To Be and Not To Be. In this book, Amin Maalouf, discusses one of the most vital notions of the self; identity, in an analysis of historical and contemporary contexts aiming to reveal the misconceptions and abuses of this mode of recognition. Whether national, religious, ethnical or other, identity has been the prominent element and more than often the instigator of serious upheavals in the world. He examines how we have come to define ourselves and how certain modes of identification can be dangerous. Every time identity is determined on the basis of a single form of affiliation, danger arises, since this often leads to fanaticism, whose various shades appeared throughout history and continues to exist in time. He attributes this to an ill understanding of identity and an unnecessary paranoid attempt of its preservation.
The two main themes of this work, religion and globalization, are corollary treated. The author provides a clarification of how these two affect and form one another. He addresses the matter of religion, by trying to deduce how it came to emerge as the focal proponent of identity in present times via a chain of questions, attempting to understand its significant universal reemergence. He proposes some answers, attributing this phenomenon to the descent of Communism and Marxism, for instance, and how this is a reaction to their emphasis on secularism.
The author opposes the primacy of any kind of religious affiliation and calls upon a new element of association. He advocates the separation of church and identity, and affirms that this type of identifying affiliation ought to be replaced with a more humanistic one. He does not take a stance against religion per se, for he personally, as he explains, does not oppose religious affiliations and recognizes the perpetual significance of their nature. But as mentioned earlier he condemns the distraught tendency of shrinking identity down to one form of association. This regression of identity generates what he calls “killer identities”.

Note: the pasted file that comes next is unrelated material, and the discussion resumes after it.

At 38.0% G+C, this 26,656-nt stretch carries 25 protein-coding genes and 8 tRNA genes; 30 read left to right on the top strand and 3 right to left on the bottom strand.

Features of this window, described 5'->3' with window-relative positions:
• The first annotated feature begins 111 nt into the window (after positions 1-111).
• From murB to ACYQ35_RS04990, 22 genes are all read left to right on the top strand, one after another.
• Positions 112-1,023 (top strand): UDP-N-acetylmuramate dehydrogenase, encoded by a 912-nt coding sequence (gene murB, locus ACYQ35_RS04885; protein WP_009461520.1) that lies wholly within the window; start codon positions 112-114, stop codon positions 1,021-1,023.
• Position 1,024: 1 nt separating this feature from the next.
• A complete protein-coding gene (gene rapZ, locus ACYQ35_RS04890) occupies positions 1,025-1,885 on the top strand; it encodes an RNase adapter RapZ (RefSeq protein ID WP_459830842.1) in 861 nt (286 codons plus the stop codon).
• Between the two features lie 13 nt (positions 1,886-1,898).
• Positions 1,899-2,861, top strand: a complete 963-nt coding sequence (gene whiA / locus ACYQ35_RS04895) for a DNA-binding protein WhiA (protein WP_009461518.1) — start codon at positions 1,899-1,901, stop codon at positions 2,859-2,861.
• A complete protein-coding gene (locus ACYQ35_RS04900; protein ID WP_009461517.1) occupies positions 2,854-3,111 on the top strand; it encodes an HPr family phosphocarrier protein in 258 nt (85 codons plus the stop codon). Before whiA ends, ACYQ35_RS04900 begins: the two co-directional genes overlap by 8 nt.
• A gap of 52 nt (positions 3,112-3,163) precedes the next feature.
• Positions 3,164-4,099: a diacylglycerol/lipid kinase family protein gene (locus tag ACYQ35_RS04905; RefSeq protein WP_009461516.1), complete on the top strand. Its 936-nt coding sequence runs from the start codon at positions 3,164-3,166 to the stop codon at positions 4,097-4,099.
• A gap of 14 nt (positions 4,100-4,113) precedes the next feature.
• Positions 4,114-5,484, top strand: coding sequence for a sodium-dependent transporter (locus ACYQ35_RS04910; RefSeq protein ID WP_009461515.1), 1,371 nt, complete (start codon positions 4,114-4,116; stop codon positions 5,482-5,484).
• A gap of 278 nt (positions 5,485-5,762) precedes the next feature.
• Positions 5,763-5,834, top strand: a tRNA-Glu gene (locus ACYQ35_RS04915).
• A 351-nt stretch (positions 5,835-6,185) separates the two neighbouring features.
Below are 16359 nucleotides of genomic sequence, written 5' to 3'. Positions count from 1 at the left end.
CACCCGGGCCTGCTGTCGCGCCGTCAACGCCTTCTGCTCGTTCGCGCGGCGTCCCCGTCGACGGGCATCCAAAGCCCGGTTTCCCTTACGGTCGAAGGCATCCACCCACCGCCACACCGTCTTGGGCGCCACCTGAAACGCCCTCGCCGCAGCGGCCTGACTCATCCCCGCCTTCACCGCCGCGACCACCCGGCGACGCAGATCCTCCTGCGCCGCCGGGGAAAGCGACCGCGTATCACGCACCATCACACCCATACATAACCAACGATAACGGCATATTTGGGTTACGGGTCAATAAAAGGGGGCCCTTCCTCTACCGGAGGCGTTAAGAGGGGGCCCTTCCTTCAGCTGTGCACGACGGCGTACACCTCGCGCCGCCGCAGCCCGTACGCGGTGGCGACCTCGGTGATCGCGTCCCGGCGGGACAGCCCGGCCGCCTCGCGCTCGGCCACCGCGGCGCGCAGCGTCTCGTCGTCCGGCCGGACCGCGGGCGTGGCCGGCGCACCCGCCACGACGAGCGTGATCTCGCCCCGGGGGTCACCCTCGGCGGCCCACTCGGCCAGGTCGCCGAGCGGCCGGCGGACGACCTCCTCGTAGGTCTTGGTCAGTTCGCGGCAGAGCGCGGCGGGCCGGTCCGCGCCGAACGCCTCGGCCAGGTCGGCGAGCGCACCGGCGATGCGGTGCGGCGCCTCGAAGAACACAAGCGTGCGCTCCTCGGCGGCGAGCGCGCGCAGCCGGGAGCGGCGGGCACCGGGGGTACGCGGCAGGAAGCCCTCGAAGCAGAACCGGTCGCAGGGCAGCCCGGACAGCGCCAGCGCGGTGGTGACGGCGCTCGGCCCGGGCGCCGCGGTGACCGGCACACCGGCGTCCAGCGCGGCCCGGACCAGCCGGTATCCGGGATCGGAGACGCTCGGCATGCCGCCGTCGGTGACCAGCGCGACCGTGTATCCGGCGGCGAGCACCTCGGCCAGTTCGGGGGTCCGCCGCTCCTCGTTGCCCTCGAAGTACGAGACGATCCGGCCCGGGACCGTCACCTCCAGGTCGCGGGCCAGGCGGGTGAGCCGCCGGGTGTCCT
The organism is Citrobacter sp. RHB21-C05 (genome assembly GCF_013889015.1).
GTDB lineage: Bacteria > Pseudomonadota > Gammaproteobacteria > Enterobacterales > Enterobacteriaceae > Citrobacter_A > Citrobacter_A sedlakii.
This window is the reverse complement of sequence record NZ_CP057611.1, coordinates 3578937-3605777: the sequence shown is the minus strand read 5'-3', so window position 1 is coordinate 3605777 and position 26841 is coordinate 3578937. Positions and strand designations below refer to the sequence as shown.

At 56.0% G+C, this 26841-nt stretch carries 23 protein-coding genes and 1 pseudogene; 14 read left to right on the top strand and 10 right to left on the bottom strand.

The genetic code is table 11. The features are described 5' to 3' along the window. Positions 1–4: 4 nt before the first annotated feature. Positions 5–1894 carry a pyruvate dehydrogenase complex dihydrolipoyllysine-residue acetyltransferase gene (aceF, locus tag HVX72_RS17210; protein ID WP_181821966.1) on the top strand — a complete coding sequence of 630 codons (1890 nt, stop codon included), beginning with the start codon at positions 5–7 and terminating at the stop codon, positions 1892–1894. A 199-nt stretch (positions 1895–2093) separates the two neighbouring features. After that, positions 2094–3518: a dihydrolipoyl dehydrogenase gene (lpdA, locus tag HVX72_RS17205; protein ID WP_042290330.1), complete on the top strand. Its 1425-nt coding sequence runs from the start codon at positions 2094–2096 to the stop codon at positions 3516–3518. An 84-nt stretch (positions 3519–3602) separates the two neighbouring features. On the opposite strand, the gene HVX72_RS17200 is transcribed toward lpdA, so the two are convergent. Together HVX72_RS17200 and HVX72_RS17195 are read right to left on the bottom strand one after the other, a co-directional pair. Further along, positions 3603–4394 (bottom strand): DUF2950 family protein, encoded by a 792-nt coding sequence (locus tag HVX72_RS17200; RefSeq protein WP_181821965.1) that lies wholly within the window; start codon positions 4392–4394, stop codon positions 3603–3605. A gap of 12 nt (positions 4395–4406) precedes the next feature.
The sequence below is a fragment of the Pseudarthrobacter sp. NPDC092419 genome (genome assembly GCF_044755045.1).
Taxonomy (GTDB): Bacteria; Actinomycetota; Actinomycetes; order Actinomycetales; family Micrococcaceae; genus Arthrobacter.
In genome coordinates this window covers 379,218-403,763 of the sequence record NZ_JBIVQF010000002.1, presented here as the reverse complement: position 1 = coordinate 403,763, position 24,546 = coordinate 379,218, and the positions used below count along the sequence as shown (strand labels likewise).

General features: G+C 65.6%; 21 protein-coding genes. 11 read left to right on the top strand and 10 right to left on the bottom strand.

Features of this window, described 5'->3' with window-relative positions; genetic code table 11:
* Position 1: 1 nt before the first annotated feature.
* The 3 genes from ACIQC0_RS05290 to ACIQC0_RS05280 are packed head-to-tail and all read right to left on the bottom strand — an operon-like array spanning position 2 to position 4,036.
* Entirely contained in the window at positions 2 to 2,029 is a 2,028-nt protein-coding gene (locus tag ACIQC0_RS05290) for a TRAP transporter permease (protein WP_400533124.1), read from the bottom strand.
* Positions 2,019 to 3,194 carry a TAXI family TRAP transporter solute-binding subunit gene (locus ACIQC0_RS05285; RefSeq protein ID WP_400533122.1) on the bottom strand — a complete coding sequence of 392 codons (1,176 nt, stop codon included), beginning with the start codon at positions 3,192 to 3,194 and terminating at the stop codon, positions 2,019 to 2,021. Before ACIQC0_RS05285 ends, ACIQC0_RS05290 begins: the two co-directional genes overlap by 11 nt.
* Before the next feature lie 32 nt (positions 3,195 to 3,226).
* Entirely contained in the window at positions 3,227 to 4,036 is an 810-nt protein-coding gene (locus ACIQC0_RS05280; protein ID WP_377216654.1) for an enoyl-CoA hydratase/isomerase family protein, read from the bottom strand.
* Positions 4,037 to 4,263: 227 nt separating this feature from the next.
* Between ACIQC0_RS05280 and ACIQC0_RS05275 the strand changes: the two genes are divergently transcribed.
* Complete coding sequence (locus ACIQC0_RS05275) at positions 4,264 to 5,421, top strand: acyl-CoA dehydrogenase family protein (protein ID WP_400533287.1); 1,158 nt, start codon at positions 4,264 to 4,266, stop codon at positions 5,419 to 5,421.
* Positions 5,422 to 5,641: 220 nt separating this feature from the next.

I believe there exists another, similar form of regression, which he did not mention, one which I would call guilt identities .This is common among members of historically or currently exploited groups, who have developed a tendency to abuse such associations. Some Palestinians still do apply and obtain scholarships that were only assigned to their nationals at various higher educational institutions, for instance, when in fact they can afford to pay for the whole student body. Another example of this would be the Jews redundant reference to the Holocaust. This abuse and manipulation of history, I find to be highly despicable and disrespectful, for the only Jews that have all the right to refer to it I think are the ones who survived it. Similarly some African Americans use slavery or racism to justify their personal failure, which is absurd for while racial discrimination can definitely be the case in some instances, major inequalities that exist and persist are because of class and lack of opportunity.
Then the author turns to the issue of globalization, describing the power of its disseminating nature. In this discussion, he explains that the reason for the reemergence of religion lies in its power to gratify two of the most basic human yearnings, the need of belonging and that of spirituality. At the same time, he argues that because of this religion is being ascribed as the antidote to globalization.